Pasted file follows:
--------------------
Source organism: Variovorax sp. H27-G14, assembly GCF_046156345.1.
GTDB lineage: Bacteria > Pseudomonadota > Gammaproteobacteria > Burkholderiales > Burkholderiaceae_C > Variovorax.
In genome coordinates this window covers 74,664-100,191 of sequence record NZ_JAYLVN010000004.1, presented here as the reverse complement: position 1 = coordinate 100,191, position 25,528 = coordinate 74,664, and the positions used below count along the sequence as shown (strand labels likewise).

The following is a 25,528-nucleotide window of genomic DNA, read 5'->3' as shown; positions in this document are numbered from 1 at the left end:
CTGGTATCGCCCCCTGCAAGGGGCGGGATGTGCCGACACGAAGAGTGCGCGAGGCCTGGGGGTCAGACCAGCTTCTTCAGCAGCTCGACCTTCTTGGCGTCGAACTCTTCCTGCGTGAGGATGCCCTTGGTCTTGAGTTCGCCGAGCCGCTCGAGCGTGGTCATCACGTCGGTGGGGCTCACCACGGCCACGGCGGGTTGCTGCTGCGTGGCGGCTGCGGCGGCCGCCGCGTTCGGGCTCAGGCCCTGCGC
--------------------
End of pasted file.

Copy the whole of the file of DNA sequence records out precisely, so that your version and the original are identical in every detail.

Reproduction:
Source organism: Variovorax sp. H27-G14, assembly GCF_046156345.1.
GTDB lineage: Bacteria > Pseudomonadota > Gammaproteobacteria > Burkholderiales > Burkholderiaceae_C > Variovorax.
In genome coordinates this window covers 74,664-100,191 of sequence record NZ_JAYLVN010000004.1, presented here as the reverse complement: position 1 = coordinate 100,191, position 25,528 = coordinate 74,664, and the positions used below count along the sequence as shown (strand labels likewise).

The following is a 25,528-nucleotide window of genomic DNA, read 5'->3' as shown; positions in this document are numbered from 1 at the left end:
CTGGTATCGCCCCCTGCAAGGGGCGGGATGTGCCGACACGAAGAGTGCGCGAGGCCTGGGGGTCAGACCAGCTTCTTCAGCAGCTCGACCTTCTTGGCGTCGAACTCTTCCTGCGTGAGGATGCCCTTGGTCTTGAGTTCGCCGAGCCGCTCGAGCGTGGTCATCACGTCGGTGGGGCTCACCACGGCCACGGCGGGTTGCTGCTGCGTGGCGGCTGCGGCGGCCGCCGCGTTCGGGCTCAGGCCCTGCGC